Product recall lawyers at Pintas & Mullins report that the FDA recently issued new guidelines for those with metal on metal hip implants.
More than 3,000 DePuy lawsuits were consolidated into U.S. District Court, all involving the metal-on-metal Pinnacle System. The first trial is set to begin September 2014.
In August 2012, Johnson & Johnson agreed to pay an estimated $600,000 to resolve the first three cases in Nevada over the DePuy’s ASR hip implants. Over 37,000 ASR implants were recalled in the United States in 2010, after more than 12% of the devices failed within five years. More than 6,200 ASR cases were consolidated in a multidistrict court in Ohio. The first ASR trials in Ohio are expected to begin in May and July of 2013.
Although ASR implants were recalled, the Pinnacle system remains on the market despite allegations of implant failure, metallosis, and other complications. Last week, the FDA updated itswebpage on metal-on-metal hip implants to reflect data reviewed at the Orthopedic and Rehabilitation Devices Advisory Panel meeting. The issues highlighted by the FDA include: failure rates and modes, metal ion testing, local and systemic complications, patient risk factors, and considerations for follow-up after surgery. The FDA is now providing updated safety information and will provide additional updates as necessary.
Concerns about metal-on-metal implants include risk of metal ions releasing into the bloodstream. In these implants, the metal ball and cup slide against each other during activity, causing wear and corrosion at connection points. Orthopedic surgeons generally take precautions during surgeries to optimize the way in which the ball and socket wear against each other, however, there is no way to completely avoid the release of some metal ions. All patients react differently to metal release into the bloodstream, and the FDA is currently stating that there is no possible way to determine who will experience reactions, what type of reactions, when they will occur, or how severe the reactions will be.
Over time, the metal implant may cause damage to bones, muscle, or other tissue in the surrounding area, which is referred to as an adverse local tissue reaction. This damage leads to pain, implant loosening, and device failure, which requires revision surgery. There have been significant and extensive reports from experts that note complications and potential early failure of metal-on-metal hip systems.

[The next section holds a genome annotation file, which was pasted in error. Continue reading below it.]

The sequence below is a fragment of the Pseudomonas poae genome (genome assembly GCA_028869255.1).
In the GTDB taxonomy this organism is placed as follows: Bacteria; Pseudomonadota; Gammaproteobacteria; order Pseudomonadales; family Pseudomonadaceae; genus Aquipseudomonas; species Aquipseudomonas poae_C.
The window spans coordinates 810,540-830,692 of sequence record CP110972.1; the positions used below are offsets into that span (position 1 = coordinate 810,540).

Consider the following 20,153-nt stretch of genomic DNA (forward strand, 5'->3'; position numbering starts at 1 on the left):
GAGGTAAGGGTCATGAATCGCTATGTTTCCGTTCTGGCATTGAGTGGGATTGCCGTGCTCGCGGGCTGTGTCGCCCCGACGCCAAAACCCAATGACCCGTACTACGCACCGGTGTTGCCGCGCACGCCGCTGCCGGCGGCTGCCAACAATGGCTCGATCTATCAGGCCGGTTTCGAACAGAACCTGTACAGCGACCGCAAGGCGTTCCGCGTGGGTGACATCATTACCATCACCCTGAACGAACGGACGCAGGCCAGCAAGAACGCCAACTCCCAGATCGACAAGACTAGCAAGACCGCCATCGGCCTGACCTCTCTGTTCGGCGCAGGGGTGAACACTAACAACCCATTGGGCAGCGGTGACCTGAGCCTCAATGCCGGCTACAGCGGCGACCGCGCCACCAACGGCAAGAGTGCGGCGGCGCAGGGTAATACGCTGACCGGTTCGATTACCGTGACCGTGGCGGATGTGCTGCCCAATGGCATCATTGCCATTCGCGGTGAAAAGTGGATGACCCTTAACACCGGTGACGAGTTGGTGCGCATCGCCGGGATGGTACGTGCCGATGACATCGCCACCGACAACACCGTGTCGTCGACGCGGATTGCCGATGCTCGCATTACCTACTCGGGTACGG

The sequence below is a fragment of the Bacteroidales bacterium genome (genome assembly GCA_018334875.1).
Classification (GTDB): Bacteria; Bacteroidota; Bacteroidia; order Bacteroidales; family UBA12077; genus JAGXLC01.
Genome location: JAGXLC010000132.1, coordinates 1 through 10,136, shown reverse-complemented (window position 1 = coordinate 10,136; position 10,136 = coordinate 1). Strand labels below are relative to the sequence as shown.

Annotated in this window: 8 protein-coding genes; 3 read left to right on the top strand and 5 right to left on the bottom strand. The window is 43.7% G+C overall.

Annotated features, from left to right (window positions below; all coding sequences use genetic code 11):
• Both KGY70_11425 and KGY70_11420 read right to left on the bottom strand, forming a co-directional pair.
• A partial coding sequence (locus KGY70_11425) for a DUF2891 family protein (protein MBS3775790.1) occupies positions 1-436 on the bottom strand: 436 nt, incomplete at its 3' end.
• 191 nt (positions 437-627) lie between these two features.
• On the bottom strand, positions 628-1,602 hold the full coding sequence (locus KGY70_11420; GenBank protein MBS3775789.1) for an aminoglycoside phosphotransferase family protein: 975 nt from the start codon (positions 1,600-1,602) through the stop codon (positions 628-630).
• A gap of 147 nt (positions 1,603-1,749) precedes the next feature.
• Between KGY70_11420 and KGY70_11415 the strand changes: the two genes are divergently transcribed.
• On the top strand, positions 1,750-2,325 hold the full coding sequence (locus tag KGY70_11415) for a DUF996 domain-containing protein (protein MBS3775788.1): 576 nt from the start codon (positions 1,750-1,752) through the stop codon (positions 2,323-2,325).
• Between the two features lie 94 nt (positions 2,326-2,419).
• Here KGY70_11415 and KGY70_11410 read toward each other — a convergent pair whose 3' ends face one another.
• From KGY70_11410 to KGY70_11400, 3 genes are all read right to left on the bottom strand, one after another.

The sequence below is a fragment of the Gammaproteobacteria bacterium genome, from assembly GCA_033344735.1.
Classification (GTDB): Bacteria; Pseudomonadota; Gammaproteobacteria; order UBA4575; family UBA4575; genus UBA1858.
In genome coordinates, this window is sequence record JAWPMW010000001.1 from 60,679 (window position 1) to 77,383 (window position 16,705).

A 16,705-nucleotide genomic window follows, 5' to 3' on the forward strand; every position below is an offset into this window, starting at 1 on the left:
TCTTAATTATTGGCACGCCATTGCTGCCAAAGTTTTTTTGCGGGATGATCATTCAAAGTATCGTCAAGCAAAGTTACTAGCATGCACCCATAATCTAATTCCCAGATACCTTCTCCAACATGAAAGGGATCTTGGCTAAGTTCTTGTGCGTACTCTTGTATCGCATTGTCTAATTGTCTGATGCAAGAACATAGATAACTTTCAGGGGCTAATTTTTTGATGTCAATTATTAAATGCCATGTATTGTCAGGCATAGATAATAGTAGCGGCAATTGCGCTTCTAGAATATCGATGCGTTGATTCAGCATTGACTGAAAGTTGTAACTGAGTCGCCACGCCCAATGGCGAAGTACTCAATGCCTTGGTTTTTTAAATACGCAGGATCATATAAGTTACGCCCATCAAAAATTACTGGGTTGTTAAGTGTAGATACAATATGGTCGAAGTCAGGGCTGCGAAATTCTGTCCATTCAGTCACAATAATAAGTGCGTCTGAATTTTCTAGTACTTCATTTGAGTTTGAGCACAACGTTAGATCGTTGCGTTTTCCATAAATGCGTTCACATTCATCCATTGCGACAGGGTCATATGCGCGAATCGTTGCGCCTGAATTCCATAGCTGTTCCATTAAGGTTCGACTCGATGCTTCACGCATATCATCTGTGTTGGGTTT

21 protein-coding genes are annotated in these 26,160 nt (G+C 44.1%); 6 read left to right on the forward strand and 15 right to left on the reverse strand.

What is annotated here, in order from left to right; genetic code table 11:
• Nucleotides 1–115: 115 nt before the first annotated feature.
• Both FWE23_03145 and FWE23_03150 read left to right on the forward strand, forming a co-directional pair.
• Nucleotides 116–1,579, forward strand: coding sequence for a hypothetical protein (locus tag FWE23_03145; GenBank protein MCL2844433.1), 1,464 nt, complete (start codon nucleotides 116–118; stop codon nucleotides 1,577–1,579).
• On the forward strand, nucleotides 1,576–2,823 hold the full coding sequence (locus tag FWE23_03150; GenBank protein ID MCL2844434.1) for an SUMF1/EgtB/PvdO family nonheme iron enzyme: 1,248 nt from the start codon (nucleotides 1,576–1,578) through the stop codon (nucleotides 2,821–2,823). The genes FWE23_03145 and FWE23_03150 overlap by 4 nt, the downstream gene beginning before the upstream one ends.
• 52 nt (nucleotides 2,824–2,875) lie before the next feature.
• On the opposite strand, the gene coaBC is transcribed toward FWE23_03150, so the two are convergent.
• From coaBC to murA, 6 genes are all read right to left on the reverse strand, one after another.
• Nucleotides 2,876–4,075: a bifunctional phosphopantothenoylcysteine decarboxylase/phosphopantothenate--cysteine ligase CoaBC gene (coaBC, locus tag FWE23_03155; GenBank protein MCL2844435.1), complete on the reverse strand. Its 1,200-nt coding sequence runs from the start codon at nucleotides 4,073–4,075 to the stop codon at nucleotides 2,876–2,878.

To date, the following metal-on-metal hip implants have been recalled: Smith & Nephew R3 Metal Liners, DePuy ASR XL Acetabular System, and Zimmer Durom Acetabular Component.
Cobalt poisoning is a long term adverse effects of metal ion release, which
can lead to cognitive and cardiac damage. Other complications include
loosening and dislocation of the implant, and bone fracture near the implant,
which usually require revision surgery.
To cover the hip implant litigation, Johnson & Johnson has reportedly set aside more than $2 billion. In addition to the consolidated cases in Texas and Ohio, Johnson & Johnson is currently facing more than 2,000 claims in California, Nevada, and Maryland, among other states.
DePuy Orthopedics maintains that the Pinnacle device is not defected, although one lawsuit claims that the company knowingly concealed defects and misrepresented its safety and efficacy. Indications that the device is not functioning properly include: pain in the groin, hip or leg, swelling at or near the hip, limping or change in walking ability, and popping, grinding, clicking, or squeaking from the hip joint.
Patients experiencing any adverse reactions from metal-on-metal hip implants should speak with an experienced defective hip implant attorney Depuy ASR and Pinnacle hip lawyers at Pintas & Mullins will continue to investigate this issue and help those suffering injuries from these devices.